Inflation in the spotlight

Doctor Copper Says: copper price dynamics to monitor the economy


LME Copper Non Ferrous Metals Macroeconomics Doctor Copper Says

Copper price dynamics have not shown significant fluctuations in recent days. Compared to last week's closing values, we can see a further modest decline in dollar prices (-0.4%) at the London Metal Exchange (LME); the price recorded at the Shanghai Futures Exchange (SHFE) has proven stable, in the face of Chinese demand that remains tepid.
Thus, financial markets seem to remain cautious, waiting for a concrete growth in demand from the Dragon Country after optimistic bets at the beginning of the year.

Prezzo del rame al LME e allo SHFE

Let us then broaden our gaze to the macroeconomic picture, to keep track of the latest data that help us monitor the health of the economy.

US inflation: stickier than expected

It dates back to Tuesday the release of the latest US inflation data for January. The downward trend already inaugurated in recent months, and reported in a previous article, has been confirmed. However, the index did not experience a marked contraction: commentators speak of inflation being “stubbornly high”, “stickier than expected”.
According to data from the US Bureau of Labor Statistics, the consumer price index increased 0.5% in January compared to the previous month, and +6.4% year-on-year. Thus, this is only a moderate decline compared to the 6.5% increase recorded in December; this is, in any case, the smallest rise since late 2021. Excluding the food & energy sector, January inflation halts at +5.6 percent.

Also more dynamic than expected were producer prices (Producer Price Index), up 0.7 percent in January compared to the previous month: there hasn’t been such a large increase since last June.

The FED's reaction. In the face of this data, signals from the Federal Reserve hinted that interest rates might remain higher for longer. While the last 25 basis points hike raised hopes for a normalization, the latest inflation data, on the other hand, suggested the possibility of a return to the 50 basis points increase. Toward this direction, for example, are the statements of Bullard (FED St. Louis) and Mester (FED Cleveland), who would have preferred to opt for a 50 basis point hike even at the February meeting.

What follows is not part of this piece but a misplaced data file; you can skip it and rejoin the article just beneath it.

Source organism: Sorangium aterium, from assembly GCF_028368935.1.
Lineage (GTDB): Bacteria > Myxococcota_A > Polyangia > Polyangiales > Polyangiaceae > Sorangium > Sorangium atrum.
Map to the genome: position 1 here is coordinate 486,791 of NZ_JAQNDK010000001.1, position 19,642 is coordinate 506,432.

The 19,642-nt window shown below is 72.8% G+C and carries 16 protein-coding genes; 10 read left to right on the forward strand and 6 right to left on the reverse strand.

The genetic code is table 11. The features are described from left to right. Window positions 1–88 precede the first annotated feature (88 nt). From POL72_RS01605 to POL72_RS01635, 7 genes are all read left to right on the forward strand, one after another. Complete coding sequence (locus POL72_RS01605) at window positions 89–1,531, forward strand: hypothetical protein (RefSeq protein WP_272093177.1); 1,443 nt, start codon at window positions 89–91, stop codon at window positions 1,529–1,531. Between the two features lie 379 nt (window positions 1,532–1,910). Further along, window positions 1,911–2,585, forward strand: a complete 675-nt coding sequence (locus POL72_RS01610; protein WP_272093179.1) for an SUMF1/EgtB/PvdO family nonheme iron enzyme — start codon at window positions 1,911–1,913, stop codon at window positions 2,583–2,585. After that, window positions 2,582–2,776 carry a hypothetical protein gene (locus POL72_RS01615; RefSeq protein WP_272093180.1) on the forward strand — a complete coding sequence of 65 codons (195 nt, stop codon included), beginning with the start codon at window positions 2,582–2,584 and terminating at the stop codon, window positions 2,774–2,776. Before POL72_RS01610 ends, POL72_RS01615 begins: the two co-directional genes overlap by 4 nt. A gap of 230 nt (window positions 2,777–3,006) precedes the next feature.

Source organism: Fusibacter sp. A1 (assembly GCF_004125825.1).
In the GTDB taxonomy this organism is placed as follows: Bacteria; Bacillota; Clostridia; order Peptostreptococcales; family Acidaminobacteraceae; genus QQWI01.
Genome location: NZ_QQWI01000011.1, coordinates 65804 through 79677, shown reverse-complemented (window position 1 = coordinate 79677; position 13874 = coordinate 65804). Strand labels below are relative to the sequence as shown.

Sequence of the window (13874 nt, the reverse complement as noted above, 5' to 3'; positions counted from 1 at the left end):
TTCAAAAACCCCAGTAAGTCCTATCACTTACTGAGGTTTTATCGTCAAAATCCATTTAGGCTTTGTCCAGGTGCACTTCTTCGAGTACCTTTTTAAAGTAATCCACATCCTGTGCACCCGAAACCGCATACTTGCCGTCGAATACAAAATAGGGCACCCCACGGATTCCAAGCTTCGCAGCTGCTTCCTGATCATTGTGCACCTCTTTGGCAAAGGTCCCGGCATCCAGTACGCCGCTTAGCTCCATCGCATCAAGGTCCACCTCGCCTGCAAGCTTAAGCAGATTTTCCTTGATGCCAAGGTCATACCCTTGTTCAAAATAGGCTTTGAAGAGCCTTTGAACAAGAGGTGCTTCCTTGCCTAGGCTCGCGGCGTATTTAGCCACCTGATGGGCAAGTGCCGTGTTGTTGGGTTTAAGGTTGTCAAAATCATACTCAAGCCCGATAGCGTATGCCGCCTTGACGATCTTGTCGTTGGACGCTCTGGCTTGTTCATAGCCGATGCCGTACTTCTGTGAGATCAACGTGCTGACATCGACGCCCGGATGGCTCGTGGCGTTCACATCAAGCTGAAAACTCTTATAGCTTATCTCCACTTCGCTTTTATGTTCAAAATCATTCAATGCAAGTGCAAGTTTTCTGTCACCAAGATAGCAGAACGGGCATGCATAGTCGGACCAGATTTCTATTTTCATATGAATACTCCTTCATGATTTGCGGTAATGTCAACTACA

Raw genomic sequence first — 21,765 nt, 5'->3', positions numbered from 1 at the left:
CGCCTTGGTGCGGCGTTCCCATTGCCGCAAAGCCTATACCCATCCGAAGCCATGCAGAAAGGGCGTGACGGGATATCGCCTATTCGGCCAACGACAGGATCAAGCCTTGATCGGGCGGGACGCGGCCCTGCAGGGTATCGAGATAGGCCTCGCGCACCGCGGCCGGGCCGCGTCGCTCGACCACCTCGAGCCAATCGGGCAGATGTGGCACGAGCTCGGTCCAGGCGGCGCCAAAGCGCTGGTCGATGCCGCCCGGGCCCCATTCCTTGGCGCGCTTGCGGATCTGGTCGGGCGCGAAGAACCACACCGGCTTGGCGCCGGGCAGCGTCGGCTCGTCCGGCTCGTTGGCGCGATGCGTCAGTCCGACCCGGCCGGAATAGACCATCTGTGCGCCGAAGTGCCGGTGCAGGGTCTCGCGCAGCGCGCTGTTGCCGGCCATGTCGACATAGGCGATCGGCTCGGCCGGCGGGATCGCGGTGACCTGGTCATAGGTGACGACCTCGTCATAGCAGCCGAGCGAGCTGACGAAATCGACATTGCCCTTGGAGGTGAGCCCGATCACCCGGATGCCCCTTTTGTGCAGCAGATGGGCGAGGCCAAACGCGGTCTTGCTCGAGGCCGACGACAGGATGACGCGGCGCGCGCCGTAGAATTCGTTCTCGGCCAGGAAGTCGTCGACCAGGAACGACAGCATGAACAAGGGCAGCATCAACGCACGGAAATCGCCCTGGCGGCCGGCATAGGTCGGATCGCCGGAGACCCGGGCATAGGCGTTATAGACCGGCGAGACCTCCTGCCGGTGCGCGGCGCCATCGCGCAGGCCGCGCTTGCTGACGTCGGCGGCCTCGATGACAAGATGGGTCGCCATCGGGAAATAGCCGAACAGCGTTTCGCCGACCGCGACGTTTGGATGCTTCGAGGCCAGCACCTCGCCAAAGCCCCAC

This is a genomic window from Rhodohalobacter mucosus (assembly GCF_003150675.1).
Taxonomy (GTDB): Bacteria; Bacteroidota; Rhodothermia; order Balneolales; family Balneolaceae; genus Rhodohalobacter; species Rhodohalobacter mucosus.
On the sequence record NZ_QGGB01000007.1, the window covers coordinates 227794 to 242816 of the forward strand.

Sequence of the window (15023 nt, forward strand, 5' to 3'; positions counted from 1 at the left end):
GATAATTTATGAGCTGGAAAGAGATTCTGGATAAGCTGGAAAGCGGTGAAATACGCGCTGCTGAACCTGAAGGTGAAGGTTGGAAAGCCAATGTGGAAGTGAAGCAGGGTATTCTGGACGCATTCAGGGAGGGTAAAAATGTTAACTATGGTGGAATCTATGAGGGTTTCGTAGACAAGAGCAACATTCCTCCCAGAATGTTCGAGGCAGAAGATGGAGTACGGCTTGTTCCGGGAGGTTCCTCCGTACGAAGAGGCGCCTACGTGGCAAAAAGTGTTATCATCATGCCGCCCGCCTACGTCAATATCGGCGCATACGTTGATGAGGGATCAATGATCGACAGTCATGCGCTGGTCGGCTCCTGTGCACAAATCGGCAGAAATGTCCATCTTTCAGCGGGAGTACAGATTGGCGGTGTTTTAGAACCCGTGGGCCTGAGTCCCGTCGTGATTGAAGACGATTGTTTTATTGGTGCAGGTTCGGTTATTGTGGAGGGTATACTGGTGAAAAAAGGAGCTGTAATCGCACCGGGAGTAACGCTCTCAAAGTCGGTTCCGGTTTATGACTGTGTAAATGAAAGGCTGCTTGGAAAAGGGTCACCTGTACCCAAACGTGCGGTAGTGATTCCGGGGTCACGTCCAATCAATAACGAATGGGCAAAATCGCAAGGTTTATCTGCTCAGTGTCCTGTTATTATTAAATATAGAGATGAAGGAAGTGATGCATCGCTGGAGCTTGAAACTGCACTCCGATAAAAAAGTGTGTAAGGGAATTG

Meanwhile, on the other side of the Atlantic...

Inflation for the Eurozone remains higher compared to the US, which preceded the euro area in ushering in the post-Covid restrictive monetary policy era.
However, the latest Eurostat data reported a lower-than-expected inflation increase of 8.5% for January, down from +9.2% in December. As can be seen from the chart below, the decline in the energy component, the main driver of the increase in the prices of goods and services, clearly emerges.

Eurozone inflation
(y-o-y % change)

Source: European Central Bank.

NEIG = Non-energy industrial goods; HICP = Harmonised Index of Consumer Prices

Although price levels are therefore still high, according to recent statements by ECB Executive Board member Panetta, inflation brings signs of cautious optimism: in fact, the Eurozone inflationary trend could fall below 3 percent by the end of 2023, if the decline in energy prices is sustained.

The dynamics of commodity prices confirm the start of a downward phase: as can be seen from PricePedia data, since the second half of 2022 a slowing trend has been taking place for all the various price indexes considered, especially for energy which had marked the sharpest increase, in line with a gradual loosening of supply-side bottlenecks.

Against a backdrop of economic and geopolitical uncertainty on a global scale, Panetta therefore suggests calibrating monetary policy using a data-dependent and forward-looking approach, and trying hard to avert the risk of overtightening, that could seriously damage the recovery prospects of the economy.